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People with HIV may develop heart disease earlier than HIV-negative individuals and they may also have a greater risk of dying from it, reported two separate research teams.
"[Our] study was done to evaluate whether or not HIV-positive patients were receiving the same consideration for cardiovascular disease by their health care providers as HIV-negative patients," Charles Hicks, M.D., of Duke University, wrote in a statement summarizing his team's findings. "We hypothesized that if they were not, then coronary disease would be diagnosed later in the disease process -- often after having already suffered a heart attack or developing unstable angina (impending heart attack) -- rather than through earlier evaluation of chest pain or other symptoms.
His team looked at first-time cardiac catheterization, or cath (insertion of a catheter, or tube, into a chamber or vessel of the heart, for either diagnostic or treatment purposes), in patients with unstable angina (chest pain) or suspected coronary artery disease (CAD).
The HIV patients were an average of 49 years old. This made it very difficult for the team to put together an age-matched control group for comparison purposes, because few HIV-negative individuals had a cath done around that age.
These patients, whether HIV-positive or negative, were already in stable care, with at least three medical visits in the previous year, "so we felt it wasn't an access to care issue so much as failure to recognize the risk factors in HIV and the fact that the higher proportion of HIV patients with cardiovascular disease weren't recognized until a coronary event was about to happen or already underway," said Dr. Hicks.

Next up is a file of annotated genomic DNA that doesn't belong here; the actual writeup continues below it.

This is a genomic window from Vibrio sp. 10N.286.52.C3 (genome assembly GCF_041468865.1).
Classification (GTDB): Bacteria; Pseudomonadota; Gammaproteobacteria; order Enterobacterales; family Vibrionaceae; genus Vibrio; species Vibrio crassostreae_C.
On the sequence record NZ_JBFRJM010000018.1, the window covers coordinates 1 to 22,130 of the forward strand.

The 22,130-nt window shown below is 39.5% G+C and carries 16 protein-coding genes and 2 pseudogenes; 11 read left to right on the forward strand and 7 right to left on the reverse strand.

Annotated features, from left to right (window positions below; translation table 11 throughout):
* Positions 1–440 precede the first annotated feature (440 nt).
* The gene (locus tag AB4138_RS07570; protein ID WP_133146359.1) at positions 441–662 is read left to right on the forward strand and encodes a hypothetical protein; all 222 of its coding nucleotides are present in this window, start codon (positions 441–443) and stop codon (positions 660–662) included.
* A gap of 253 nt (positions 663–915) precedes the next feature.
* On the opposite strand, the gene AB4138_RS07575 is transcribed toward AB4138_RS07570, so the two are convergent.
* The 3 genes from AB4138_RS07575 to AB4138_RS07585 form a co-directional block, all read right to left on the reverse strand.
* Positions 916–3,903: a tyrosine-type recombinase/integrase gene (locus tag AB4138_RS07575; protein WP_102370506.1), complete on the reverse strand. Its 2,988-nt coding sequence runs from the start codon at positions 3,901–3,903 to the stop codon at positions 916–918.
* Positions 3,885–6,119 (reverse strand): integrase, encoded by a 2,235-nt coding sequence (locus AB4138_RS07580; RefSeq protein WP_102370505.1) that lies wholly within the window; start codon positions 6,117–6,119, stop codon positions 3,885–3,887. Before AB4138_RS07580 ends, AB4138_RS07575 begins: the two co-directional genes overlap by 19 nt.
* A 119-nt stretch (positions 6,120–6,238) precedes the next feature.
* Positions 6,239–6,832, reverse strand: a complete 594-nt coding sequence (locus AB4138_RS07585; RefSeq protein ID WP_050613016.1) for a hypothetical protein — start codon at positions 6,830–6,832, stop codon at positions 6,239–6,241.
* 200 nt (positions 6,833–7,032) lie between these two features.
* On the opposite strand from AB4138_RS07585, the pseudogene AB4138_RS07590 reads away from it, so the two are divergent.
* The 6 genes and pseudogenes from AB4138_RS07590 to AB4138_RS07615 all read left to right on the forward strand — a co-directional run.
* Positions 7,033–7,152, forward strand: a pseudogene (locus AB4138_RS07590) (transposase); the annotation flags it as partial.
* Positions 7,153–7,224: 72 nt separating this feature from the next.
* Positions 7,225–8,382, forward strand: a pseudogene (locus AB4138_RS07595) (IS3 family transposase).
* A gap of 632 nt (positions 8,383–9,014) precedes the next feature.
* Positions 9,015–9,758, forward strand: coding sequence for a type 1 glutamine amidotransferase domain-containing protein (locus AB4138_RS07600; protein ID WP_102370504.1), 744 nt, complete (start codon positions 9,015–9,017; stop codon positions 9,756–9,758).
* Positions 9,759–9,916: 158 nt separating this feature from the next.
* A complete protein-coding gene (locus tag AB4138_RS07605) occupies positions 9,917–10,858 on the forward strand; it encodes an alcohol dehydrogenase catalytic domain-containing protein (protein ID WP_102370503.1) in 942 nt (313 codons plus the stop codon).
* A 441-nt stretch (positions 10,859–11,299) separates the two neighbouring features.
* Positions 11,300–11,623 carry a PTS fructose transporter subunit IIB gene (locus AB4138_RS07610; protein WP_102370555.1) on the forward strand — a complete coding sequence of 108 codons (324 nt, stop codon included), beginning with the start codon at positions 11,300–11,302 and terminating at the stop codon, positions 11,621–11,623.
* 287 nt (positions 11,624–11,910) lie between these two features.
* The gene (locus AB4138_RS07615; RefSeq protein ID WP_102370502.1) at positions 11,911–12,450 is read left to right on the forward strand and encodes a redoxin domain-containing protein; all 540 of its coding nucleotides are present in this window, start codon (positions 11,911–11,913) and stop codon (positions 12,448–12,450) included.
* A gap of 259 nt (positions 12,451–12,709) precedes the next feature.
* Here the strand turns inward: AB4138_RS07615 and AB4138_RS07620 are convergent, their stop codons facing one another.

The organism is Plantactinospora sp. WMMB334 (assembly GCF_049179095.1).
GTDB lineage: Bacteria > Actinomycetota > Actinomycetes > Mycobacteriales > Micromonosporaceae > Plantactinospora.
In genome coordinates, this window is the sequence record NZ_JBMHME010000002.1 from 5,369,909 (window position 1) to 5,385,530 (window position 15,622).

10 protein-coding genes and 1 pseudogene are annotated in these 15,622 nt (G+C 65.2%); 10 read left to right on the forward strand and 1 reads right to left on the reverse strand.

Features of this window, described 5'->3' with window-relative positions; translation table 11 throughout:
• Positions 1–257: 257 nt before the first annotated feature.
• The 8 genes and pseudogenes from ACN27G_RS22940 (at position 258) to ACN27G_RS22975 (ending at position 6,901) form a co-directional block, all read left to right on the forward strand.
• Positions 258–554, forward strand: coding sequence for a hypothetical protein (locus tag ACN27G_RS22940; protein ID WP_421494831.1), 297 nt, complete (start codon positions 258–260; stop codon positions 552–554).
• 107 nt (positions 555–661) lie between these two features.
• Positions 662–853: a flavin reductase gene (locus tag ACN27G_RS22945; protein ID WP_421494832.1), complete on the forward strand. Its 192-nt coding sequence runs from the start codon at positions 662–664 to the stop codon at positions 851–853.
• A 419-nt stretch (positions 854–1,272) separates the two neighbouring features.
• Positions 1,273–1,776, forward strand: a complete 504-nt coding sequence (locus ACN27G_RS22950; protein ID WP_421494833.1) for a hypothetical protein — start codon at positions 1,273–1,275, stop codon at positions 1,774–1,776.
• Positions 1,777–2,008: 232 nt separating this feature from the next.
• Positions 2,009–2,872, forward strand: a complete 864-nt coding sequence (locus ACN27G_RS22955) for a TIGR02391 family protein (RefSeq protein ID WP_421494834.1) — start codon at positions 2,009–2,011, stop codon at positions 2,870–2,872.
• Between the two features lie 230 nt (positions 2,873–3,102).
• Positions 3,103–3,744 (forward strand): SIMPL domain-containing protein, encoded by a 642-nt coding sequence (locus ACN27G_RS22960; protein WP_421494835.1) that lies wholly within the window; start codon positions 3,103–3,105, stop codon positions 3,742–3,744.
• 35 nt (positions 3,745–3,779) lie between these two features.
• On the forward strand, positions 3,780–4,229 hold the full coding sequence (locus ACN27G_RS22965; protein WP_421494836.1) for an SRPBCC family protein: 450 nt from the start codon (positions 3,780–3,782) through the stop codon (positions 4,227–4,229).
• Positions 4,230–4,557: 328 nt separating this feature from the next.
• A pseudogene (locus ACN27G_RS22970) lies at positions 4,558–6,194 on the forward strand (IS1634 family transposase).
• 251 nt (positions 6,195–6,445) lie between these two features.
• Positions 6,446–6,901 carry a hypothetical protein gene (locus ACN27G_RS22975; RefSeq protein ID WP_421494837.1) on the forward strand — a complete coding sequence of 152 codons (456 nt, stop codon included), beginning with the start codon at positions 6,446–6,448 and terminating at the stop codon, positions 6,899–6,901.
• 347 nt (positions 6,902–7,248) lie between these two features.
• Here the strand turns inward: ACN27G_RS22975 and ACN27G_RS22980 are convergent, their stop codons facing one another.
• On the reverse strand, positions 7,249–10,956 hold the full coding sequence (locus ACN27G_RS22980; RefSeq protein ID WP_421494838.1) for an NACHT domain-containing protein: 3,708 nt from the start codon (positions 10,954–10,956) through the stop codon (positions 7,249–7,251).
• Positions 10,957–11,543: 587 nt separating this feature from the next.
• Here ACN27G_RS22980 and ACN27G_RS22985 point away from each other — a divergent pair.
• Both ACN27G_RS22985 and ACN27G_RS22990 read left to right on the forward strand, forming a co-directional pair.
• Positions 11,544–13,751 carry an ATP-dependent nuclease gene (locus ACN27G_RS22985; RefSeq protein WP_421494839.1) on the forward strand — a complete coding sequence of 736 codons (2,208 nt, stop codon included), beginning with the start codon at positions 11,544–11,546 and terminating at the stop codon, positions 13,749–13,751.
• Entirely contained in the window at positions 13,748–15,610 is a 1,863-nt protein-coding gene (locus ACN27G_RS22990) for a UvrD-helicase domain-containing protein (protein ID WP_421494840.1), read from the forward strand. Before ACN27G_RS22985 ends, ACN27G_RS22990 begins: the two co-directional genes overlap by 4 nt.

The good news was that once CAD was diagnosed, HIV-positive patients received the same care as HIV-negative ones, such as bypass surgery or getting a stent. The patients came from Duke University and the University of North Carolina at Chapel Hill.
Daniel D. Pearce, M.D., of Loma Linda University in Loma Linda, California, reported a higher rate of death for heart attack patients who had HIV compared to those who were HIV-negative. His team looked at the Nationwide Inpatient Sample, a huge national database on hospitalized people.
"We found the hazard ratio of dying was 1.83 times greater if you have HIV," said Dr. Pearce. (A hazard ratio of 1.0 would be an equal risk between the two groups. A hazard ratio of 1.83 represents an 83% higher risk.)
Furthermore, 4% of the HIV-positive heart attack patients died vs. 2% of the HIV-negative ones.
Unlike Dr. Hicks' team, Dr. Pearce's group found inequality in the way people with HIV were treated. They were significantly less likely to get typical heart attack medications and procedures. The team looked at patients hospitalized for at least a day.
Dr. Pearce agreed with Dr. Hicks when he said that medical providers should be aware of these differences found in the HIV-positive population, an issue long raised by specialists. He noted various biological dysfunctions promoting heart disease which have been found in HIV-positive people, saying research looking at what causes these problems needs to continue.
There could be other concerns, as well.
"It could be a bias on the doctor's part," he continued, "like we had a bias against women and we weren't treating women correctly, or it just could be some systemic thing or that HIV or the medications are causing them to be sicker and they won't qualify for the intervention."
He said the findings raise the question of having an echocardiogram earlier for HIV-positive patients or considering aspirin therapy for them, and Dr. Hicks urged medical providers to start considering heart disease in HIV-positive patients with chest discomfort. "Because the patients are young, we may not think of cardiovascular disease," he said.
"We don't want people to have the procedure after they've already had injury to their heart," he added.
You can see a panel presentation with the two men, along with Kristy Kaiser, M.D., of Georgetown University (who worked in Dr. Hicks' study) at here.
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